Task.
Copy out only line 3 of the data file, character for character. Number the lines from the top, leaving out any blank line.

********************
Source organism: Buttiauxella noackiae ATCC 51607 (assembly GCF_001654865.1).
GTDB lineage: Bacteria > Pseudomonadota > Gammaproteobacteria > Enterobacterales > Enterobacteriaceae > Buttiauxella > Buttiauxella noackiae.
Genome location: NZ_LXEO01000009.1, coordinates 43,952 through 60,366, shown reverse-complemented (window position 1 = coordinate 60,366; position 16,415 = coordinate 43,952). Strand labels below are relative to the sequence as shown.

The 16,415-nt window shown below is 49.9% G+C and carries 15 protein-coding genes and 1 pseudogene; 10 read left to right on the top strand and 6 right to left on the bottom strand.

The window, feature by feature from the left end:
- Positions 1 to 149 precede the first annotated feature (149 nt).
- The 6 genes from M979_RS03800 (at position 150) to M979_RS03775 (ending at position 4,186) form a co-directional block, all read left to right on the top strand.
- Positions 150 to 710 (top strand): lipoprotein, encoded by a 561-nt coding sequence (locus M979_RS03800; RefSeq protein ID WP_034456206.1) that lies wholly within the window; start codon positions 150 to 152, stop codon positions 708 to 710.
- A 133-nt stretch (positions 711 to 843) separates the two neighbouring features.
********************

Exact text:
Genome location: NZ_LXEO01000009.1, coordinates 43,952 through 60,366, shown reverse-complemented (window position 1 = coordinate 60,366; position 16,415 = coordinate 43,952). Strand labels below are relative to the sequence as shown.